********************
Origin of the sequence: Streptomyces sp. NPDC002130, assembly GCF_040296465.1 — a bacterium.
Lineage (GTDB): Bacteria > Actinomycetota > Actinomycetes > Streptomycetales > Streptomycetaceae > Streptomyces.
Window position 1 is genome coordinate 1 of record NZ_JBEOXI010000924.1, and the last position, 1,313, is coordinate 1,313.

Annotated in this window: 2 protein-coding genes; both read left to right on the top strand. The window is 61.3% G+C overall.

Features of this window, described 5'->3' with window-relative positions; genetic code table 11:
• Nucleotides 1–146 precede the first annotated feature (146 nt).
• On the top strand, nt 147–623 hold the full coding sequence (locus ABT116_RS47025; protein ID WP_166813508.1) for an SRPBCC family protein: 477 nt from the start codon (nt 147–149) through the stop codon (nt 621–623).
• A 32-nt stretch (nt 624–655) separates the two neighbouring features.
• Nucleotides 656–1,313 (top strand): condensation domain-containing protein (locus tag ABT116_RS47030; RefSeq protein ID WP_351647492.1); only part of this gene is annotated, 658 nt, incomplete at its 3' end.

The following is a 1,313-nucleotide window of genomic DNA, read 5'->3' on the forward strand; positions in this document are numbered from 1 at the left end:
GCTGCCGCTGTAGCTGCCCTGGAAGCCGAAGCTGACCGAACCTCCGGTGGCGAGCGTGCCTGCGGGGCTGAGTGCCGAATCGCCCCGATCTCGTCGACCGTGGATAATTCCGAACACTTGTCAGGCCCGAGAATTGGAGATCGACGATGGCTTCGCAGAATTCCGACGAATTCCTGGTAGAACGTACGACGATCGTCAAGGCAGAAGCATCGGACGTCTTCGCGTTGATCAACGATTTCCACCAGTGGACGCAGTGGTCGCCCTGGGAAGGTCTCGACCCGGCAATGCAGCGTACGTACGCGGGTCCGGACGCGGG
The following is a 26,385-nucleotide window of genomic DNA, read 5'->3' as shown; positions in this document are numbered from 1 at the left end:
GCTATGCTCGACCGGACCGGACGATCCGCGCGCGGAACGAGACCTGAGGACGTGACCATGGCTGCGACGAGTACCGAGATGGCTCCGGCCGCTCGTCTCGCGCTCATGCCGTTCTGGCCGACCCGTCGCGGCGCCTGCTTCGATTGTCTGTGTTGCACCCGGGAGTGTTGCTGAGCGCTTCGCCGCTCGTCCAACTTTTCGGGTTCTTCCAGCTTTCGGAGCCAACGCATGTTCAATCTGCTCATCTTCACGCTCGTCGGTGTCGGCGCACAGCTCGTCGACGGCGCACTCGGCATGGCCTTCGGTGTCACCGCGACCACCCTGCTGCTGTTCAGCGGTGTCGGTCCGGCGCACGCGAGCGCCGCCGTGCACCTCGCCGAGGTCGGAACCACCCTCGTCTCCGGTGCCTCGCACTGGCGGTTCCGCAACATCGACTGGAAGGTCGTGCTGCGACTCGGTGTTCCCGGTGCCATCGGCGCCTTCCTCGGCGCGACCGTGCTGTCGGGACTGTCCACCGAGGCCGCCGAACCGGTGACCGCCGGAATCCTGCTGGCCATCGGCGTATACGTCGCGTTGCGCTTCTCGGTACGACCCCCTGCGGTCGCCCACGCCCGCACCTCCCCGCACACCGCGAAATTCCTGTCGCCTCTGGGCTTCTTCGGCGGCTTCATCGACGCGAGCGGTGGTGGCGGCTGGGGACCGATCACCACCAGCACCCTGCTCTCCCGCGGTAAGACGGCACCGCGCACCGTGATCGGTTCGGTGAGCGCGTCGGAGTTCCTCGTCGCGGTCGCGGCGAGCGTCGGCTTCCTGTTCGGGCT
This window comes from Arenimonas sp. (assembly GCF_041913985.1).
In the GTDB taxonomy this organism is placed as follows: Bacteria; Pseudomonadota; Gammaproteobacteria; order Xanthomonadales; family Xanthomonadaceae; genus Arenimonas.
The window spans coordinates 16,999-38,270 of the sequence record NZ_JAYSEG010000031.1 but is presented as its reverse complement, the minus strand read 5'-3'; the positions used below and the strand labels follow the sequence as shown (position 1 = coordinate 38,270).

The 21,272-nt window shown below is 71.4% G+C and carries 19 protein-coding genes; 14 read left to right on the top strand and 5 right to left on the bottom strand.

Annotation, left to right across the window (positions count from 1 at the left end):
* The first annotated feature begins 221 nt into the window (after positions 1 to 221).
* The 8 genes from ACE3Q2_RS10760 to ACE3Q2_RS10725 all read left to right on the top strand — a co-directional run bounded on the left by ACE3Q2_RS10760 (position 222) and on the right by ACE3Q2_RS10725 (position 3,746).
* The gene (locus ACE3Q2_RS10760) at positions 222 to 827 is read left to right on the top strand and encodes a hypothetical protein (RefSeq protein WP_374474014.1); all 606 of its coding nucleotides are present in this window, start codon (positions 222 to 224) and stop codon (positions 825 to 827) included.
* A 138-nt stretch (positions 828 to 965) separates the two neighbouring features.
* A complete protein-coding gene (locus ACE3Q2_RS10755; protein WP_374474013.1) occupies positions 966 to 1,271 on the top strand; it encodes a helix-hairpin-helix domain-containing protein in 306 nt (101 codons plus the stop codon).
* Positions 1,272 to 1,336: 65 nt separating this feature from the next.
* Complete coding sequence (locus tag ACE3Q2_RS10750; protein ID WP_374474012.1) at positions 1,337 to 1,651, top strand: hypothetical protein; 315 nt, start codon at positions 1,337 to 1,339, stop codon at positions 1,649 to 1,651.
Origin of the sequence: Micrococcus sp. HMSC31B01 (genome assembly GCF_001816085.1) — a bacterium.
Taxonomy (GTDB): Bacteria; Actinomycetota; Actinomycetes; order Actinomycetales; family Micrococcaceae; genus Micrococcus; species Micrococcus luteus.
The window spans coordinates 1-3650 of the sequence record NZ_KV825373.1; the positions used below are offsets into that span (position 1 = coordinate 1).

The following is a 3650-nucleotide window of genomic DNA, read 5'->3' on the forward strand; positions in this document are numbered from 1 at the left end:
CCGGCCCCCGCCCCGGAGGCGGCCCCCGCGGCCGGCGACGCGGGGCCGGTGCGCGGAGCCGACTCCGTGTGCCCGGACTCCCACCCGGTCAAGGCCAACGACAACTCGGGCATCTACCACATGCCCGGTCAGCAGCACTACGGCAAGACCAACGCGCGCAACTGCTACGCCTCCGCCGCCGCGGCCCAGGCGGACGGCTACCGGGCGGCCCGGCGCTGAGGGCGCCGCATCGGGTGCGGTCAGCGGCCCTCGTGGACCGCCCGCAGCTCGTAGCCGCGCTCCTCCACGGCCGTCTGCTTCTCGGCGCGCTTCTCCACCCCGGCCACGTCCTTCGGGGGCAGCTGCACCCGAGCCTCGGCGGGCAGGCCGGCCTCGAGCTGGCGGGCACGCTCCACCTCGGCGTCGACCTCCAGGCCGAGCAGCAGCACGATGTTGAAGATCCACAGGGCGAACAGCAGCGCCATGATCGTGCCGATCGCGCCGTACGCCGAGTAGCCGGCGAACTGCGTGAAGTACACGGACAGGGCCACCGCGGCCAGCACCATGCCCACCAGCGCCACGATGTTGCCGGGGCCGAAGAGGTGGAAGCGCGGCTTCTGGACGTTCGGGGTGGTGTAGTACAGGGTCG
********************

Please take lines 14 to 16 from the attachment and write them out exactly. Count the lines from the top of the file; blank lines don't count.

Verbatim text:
This window comes from Arenimonas sp. (assembly GCF_041913985.1).
In the GTDB taxonomy this organism is placed as follows: Bacteria; Pseudomonadota; Gammaproteobacteria; order Xanthomonadales; family Xanthomonadaceae; genus Arenimonas.
The window spans coordinates 16,999-38,270 of the sequence record NZ_JAYSEG010000031.1 but is presented as its reverse complement, the minus strand read 5'-3'; the positions used below and the strand labels follow the sequence as shown (position 1 = coordinate 38,270).